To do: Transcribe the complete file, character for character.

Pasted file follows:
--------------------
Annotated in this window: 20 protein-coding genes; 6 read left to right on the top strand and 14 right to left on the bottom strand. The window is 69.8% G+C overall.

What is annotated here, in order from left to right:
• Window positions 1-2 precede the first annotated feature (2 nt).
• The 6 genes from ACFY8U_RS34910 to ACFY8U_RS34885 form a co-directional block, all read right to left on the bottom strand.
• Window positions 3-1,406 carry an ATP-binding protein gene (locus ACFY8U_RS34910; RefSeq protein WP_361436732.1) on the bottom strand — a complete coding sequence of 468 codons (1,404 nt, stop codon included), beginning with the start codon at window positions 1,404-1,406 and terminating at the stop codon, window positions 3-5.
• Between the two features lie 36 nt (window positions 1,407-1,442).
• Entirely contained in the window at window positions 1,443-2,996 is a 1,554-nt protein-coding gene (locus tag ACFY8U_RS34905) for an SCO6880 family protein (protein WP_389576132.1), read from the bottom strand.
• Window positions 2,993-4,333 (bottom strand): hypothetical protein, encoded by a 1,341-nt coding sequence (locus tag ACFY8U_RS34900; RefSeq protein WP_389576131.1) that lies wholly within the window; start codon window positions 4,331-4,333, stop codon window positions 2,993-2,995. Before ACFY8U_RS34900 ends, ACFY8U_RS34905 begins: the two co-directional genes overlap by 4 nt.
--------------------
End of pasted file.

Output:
Annotated in this window: 20 protein-coding genes; 6 read left to right on the top strand and 14 right to left on the bottom strand. The window is 69.8% G+C overall.

What is annotated here, in order from left to right:
• Window positions 1-2 precede the first annotated feature (2 nt).
• The 6 genes from ACFY8U_RS34910 to ACFY8U_RS34885 form a co-directional block, all read right to left on the bottom strand.
• Window positions 3-1,406 carry an ATP-binding protein gene (locus ACFY8U_RS34910; RefSeq protein WP_361436732.1) on the bottom strand — a complete coding sequence of 468 codons (1,404 nt, stop codon included), beginning with the start codon at window positions 1,404-1,406 and terminating at the stop codon, window positions 3-5.
• Between the two features lie 36 nt (window positions 1,407-1,442).
• Entirely contained in the window at window positions 1,443-2,996 is a 1,554-nt protein-coding gene (locus tag ACFY8U_RS34905) for an SCO6880 family protein (protein WP_389576132.1), read from the bottom strand.
• Window positions 2,993-4,333 (bottom strand): hypothetical protein, encoded by a 1,341-nt coding sequence (locus tag ACFY8U_RS34900; RefSeq protein WP_389576131.1) that lies wholly within the window; start codon window positions 4,331-4,333, stop codon window positions 2,993-2,995. Before ACFY8U_RS34900 ends, ACFY8U_RS34905 begins: the two co-directional genes overlap by 4 nt.